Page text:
Pie in the Sky?

Maybe success in politics and the restaurant business share similar requirements. Mickey Kapoor was asked last week about the reasons for the failure of his second attempt in three months to run a successful eatery at 2207 Richmond, where a number of previous tenants have gone the way of the passenger pigeon. (Kapoor supported the opening of a specialty restaurant called The Gumbo Shop. That failed and was replaced by the equally niche-focused Just Fajitas.)

"The people have spoken," he observed with unusual solemnity. "What can you do after that?" When asked why that particular location was a serial killer of restaurants, Kapoor replied, "Some people say a certain location is jinxed, but I know a business that always does well in any locationŠ"

And that, inquiring minds want to know, would be what?

"A whorehouse."

We can always count on Mr. Kapoor to give a quote that will spice up copy as dependably as his secret garam masala spices up the dishes at his Khyber North Indian Grill [2510 Richmond, (713)942-9424]. (Khyber is not in danger of closing, despite being mentioned in this week's column.)

The address already houses an up-and-running second location of the long popular Pot Pie Pizzeria [1525 Westheimer, (713)528-4350; 2207 Richmond, (713)526-1702]. The original PPP, located in the middle of the clubbiest, kinkiest, lingeriest, tatooingest (William Safire, please take note of these neologisms) section of Montrose, has been a favorite casual dining spot with area residents more or less from its opening day 15 years ago. In more recent years, perhaps after being discovered by the Houston Press (so opines co-owner and general manager Keven Bramwell), the Pot Pie Pizzeria has attracted enthusiasts from all over Houston. The restaurant has always offered a good, dependable American-Italian menu of pizzas, calzones, lasagnas and spaghetti, with a single chicken pot pie left over from the establishment's earliest days, when it was just called The Pot Pie.

Bramwell does not believe in the theory of jinxed locations, either. "Lunch was great today," he reported a week after opening. "We're rippin' and rollin'." When asked why expand now and why expand there, Bramwell explained, "We have not been able to accommodate various organizations [that wanted to use the PPP for banquets]. We heard about this place being for rent. We took a look and within four days had signed up." Indeed, the Montrose location is "about 2,200 square feet," while the new Richmond location has "4,000 square feet" with "an upstairs banquet room to be added to that space."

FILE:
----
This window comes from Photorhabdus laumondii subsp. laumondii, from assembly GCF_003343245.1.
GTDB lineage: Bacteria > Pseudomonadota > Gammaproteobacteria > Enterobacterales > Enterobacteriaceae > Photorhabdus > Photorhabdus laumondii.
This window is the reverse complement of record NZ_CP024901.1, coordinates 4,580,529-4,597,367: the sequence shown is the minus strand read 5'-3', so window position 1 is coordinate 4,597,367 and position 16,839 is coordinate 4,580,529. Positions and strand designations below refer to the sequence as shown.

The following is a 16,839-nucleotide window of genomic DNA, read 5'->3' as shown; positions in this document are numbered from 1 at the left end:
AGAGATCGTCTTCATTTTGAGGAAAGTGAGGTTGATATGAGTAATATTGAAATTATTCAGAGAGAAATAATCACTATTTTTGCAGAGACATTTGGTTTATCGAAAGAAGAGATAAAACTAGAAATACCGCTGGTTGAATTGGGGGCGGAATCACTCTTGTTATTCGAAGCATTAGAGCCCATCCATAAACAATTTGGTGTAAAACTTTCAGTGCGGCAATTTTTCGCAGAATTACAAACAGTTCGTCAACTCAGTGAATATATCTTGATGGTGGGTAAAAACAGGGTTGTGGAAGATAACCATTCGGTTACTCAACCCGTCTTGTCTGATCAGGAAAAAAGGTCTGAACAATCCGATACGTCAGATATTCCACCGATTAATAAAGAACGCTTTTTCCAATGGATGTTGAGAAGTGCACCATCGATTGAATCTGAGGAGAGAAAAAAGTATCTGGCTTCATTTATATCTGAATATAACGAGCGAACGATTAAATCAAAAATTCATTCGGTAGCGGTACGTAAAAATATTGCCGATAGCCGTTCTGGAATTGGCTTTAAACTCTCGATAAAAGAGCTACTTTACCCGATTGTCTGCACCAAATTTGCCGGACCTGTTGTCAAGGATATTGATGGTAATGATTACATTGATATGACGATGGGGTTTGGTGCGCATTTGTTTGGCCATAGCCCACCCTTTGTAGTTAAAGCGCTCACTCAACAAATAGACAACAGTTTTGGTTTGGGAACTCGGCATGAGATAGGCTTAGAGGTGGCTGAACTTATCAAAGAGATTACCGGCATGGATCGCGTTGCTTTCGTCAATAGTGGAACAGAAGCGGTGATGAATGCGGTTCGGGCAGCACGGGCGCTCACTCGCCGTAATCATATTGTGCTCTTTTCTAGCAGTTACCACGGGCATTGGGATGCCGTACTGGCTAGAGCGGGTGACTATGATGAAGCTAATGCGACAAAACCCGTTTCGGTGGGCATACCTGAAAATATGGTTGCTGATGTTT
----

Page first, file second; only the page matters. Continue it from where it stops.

Still, Bramwell is not leaving things to chance when it comes to building up a clientele for the new location. "We're running some outrageous specials," he declares. "On Wednesday nights, we're going to offer a pizza and a pitcher of beer for $9.99. All day, every day, we offer all the spaghetti you can eat for $4.99." When asked to clarify the pizza special, set to launch any day now, co-owner John Krimm said it would be an entire 12-inch pizza. Can a big-screen TV be far behind? Or a few vibrating Barcaloungers? Heaven, as some envision it.

Beat a Retreat

Carl Lewis has always seemed unstoppable, dating all the way back to 1984 when he duplicated Jesse Owens's historic feat of winning four gold medals in one Olympic competition. Leave it to the Houston foodie scene finally to halt the celebrated sprinter in his tracks. Lewis has called it quits for his ambitious restaurant, the World Beat Grille, the eatery formerly known as Café Noir.

He and his partners, Darrell Cage and Gary Jacques, may resurrect the Fannin Street location in another form, according to a short statement issued by their publicist, Shirley Barr. The restaurant opened as Café Noir in March 1999, but changed its name to the World Beat Grille this past February to coincide with a new logo and new menu items developed by executive chef Francis Walters. The alterations apparently did not significantly reverse the fortunes of the establishment. Neither did the high-profile events hosted by the dapper Olympian at his dream nightspot. A recent example: The World Beat Grille was the site of a fund-raiser for Vice President Al Gore. -- George Alexander


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